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A Blatantly Bad Idea



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A Blatantly Bad Idea

To the Editor:

I am writing to express my family’s opposition to the proposed rezoning of 32 Alberts Hill Road, which would allow for the construction of 56 condominiums for seniors on 20 acres in this remote and beautiful section of Sandy Hook.

When my family and I moved from LA to Newtown in October 2003, we were delighted what a treasure of a town we had stumbled upon. Newtown is filled not only with beautiful physical attributes, including great old houses, terrific schools, lovely natural scenery — even a few remaining working farms — but kind and welcoming people as well. I feel very grateful to be living here.

As I recently read through the town’s Plan for Conservation and Development, which was published just last year, I was reassured to see that the town’s leadership shares these same sentiments, and had reasserted them so recently. The feeling is summed up in the first sentence of the POCD vision statement: “The goal of the Town of Newtown is to protect and enhance its picturesque, rural, historic New England setting and attributes.” I couldn’t agree more.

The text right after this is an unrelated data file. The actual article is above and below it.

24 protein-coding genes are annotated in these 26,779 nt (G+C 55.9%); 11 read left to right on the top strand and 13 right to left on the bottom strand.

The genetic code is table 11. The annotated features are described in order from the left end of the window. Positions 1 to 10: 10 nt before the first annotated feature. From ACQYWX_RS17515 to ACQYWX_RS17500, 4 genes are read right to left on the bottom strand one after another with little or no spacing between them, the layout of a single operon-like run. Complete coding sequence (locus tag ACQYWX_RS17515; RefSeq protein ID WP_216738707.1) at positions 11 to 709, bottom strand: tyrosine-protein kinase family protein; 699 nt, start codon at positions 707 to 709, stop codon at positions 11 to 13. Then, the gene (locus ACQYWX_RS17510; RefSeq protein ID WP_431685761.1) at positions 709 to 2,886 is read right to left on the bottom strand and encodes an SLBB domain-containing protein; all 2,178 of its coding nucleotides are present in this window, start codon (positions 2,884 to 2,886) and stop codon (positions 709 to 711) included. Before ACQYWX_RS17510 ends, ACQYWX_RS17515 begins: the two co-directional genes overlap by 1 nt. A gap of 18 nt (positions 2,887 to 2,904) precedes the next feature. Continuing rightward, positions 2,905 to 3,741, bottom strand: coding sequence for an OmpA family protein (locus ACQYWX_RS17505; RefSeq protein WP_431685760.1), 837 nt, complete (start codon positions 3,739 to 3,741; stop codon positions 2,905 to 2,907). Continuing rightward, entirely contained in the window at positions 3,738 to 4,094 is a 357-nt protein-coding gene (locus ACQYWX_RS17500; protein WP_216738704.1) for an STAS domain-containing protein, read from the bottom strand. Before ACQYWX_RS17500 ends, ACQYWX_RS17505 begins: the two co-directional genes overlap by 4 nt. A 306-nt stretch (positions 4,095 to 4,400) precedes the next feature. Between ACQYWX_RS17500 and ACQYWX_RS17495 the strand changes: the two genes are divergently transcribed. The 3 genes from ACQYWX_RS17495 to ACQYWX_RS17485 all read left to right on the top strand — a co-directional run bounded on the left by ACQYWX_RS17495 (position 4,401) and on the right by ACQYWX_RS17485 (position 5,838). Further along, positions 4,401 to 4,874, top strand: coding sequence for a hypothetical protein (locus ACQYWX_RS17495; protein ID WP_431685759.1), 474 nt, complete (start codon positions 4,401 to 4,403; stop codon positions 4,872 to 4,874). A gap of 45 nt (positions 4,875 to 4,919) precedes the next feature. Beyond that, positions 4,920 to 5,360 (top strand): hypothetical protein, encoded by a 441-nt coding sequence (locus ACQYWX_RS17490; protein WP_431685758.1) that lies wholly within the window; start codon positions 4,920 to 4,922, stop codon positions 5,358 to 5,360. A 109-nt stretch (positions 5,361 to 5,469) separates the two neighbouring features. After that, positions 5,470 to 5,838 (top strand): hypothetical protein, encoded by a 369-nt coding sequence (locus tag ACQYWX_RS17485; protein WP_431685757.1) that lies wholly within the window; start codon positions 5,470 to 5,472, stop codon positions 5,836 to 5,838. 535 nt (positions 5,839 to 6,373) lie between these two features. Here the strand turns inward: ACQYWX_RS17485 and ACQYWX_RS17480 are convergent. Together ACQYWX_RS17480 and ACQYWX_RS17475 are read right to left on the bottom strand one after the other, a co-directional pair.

Building 56 condominiums on 20 acres of land, which is bordered by a bald eagle preserve on one side, a historic New England winery and farm on the other, and which is directly in the path of a greenbelt — Al’s Trail — of which the town is justifiably proud, is just a blatantly bad idea.

The Planning & Zoning Commission was right and wise to zone this area R-2 in the first place. We have seen R-2 zoning work economically for other developers in our area — most recently seven new R-2 houses that are being added at the intersection of Alberts Hill and Walnut Tree Hill — and it can work again. I for one do not buy the developer’s argument that R-2 zoning can’t be made to work economically on this property.

I urge the commission to reject this rezoning proposal, and require that this property to be developed under the existing R-2 zoning.


Ben Toby

69 Alberts Hill Road, Sandy Hook                            November 1, 2005

Comments are open. Be civil.

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